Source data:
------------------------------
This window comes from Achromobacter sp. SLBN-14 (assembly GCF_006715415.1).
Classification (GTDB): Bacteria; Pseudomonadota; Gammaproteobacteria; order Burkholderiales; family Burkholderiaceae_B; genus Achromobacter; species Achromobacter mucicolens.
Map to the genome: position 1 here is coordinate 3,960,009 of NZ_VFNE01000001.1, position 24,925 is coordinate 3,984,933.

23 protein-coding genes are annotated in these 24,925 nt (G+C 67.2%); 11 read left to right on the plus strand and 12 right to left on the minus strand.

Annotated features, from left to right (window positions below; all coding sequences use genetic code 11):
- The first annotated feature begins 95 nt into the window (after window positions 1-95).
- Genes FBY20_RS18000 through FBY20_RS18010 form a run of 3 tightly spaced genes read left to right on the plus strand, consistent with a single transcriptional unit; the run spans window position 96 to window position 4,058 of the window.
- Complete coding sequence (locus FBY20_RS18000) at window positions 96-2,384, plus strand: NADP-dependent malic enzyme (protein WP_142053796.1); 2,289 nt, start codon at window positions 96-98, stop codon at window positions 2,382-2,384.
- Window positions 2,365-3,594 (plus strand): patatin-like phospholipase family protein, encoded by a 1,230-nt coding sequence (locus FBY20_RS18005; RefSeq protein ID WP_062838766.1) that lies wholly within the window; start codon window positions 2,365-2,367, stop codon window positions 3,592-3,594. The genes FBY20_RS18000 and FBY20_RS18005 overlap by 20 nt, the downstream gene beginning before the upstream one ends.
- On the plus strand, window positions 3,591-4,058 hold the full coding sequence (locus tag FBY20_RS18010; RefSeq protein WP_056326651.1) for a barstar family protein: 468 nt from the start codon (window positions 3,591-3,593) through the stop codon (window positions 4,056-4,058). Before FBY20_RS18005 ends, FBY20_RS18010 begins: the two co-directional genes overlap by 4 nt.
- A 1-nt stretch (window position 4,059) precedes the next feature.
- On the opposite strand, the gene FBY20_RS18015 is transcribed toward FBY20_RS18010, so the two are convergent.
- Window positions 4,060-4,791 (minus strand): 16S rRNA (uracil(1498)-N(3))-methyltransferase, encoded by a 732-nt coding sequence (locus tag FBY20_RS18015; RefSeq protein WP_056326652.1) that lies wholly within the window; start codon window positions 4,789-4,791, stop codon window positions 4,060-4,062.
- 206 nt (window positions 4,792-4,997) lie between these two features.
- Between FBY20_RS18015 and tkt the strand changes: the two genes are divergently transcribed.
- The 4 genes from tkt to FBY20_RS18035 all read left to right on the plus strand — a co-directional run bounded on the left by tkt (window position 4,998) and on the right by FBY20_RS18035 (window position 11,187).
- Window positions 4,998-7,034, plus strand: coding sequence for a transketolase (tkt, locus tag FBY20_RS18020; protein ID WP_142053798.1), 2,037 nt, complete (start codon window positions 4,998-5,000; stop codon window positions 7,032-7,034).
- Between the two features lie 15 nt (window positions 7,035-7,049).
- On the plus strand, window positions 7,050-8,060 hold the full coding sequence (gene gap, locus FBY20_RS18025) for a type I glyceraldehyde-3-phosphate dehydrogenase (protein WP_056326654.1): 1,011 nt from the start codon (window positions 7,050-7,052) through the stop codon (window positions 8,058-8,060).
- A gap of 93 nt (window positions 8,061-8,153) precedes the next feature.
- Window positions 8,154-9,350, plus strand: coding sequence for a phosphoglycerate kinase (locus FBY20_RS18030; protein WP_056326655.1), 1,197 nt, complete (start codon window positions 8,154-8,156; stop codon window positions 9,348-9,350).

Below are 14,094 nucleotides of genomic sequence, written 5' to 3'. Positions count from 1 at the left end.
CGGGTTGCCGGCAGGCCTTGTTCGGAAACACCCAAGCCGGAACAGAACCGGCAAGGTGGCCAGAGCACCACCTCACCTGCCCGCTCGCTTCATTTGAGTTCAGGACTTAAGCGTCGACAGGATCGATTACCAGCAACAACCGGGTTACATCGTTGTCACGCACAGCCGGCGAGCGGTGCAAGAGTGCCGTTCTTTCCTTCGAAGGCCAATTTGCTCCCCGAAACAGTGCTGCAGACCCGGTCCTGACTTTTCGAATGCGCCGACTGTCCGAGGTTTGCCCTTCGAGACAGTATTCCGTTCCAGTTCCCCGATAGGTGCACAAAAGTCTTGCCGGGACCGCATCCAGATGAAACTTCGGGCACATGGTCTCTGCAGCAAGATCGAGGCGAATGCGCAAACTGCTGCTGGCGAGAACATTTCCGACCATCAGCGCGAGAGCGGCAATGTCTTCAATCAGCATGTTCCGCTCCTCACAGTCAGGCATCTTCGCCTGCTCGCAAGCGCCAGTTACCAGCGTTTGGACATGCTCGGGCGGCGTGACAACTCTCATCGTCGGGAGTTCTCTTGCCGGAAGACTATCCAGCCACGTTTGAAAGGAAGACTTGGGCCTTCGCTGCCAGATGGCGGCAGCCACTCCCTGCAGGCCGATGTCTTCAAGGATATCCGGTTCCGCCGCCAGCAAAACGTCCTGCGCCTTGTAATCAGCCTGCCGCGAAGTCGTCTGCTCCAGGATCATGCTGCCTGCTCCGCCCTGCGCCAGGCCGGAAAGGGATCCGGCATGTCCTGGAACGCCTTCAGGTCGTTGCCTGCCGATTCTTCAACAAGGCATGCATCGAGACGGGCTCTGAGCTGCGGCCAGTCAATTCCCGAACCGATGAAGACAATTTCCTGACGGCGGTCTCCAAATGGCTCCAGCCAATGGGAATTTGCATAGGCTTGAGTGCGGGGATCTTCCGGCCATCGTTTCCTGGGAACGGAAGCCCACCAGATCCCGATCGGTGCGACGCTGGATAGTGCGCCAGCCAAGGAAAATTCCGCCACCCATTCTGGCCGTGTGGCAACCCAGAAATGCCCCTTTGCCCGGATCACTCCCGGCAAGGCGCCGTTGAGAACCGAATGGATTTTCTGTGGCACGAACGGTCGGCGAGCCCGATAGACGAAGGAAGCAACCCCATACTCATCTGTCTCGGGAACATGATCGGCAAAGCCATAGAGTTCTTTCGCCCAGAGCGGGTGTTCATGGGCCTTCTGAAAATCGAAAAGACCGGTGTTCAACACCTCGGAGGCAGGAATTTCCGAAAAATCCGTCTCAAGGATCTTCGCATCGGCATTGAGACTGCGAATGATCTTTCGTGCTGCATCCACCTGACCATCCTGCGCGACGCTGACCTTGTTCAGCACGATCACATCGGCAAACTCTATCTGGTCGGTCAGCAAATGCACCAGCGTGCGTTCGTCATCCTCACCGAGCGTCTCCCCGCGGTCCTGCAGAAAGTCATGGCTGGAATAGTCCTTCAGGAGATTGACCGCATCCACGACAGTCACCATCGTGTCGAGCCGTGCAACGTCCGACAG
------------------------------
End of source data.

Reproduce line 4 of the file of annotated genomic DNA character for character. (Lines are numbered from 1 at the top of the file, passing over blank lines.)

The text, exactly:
23 protein-coding genes are annotated in these 24,925 nt (G+C 67.2%); 11 read left to right on the plus strand and 12 right to left on the minus strand.